Even though only nine of the 31 most common injuries were moderate, causing a median absence of 8–28 days, these together comprise more than 60% of all absence caused by the 31 most common injury diagnoses. This is partly due to their relatively long absence (in comparison to mild injuries) but mainly due to their high frequency. In fact, the six most frequent diagnoses (hamstring muscle injury (structural), groin adductor pain, ankle lateral ligament injury, quadriceps muscle injury (structural), calf muscle injury (structural) and knee medial collateral ligament injury) all belonged to the moderate category and comprised more than 50% of all absence caused by the 31 most common injury diagnoses. Structural muscle injuries to the calf muscles, hamstrings and quadriceps were all included among these six most common diagnoses with very similar periods of absence (median 13 days absence for all muscle groups). This might indicate that muscle tissue needs a certain amount of time for its biological healing process to occur before players are able to RTP after structural damage regardless of which muscle group is affected.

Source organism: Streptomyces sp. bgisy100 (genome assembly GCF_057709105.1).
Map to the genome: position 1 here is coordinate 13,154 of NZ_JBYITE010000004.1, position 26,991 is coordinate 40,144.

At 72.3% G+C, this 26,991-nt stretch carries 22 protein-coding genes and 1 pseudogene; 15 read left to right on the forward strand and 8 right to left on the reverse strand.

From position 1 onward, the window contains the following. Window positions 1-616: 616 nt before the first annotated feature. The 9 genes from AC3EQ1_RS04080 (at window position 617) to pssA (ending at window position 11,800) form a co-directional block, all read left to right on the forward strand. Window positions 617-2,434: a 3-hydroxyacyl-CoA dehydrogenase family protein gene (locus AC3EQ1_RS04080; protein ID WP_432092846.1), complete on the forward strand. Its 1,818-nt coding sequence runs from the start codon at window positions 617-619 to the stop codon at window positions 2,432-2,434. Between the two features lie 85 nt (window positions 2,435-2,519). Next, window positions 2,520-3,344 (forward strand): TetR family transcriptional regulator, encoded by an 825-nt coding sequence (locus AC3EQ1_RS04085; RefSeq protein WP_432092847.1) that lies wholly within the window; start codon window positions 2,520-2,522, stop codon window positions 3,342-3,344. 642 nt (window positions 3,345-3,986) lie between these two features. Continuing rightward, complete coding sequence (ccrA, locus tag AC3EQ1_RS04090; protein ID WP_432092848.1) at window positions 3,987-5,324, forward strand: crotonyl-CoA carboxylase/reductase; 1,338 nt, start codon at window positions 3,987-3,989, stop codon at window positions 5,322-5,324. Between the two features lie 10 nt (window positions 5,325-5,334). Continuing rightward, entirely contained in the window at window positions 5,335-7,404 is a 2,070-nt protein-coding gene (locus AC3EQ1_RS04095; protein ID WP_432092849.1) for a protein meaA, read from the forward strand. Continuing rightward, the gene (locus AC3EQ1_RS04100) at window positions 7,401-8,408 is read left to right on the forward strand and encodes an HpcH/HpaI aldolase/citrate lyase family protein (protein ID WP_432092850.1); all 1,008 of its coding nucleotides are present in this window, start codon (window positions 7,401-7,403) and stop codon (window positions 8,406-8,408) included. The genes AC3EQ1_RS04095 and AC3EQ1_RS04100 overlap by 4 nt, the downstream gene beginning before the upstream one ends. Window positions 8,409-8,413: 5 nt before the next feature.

Severe injuries: potential long-term effects for the athletes

Severe injury diagnoses were shown to be quite uncommon with only two of the 31 most common injury diagnoses causing a median absence of more than 28 days, ACL tears and lateral meniscus injury. ACL ruptures, in particular, stand out with a median absence of 205 days (95% CI: 198 to 218 days). Even though ACL rupture is the diagnosis with the longest absence among common football injury diagnoses, the median RTP is still shorter than the 9–12 months that have been recommended in a recent publication.20 In fact, less than 15% of the players suffering an ACL injury in the current cohort (25 out of 183 ACL injuries) had a period of absence exceeding 9 months (270 days).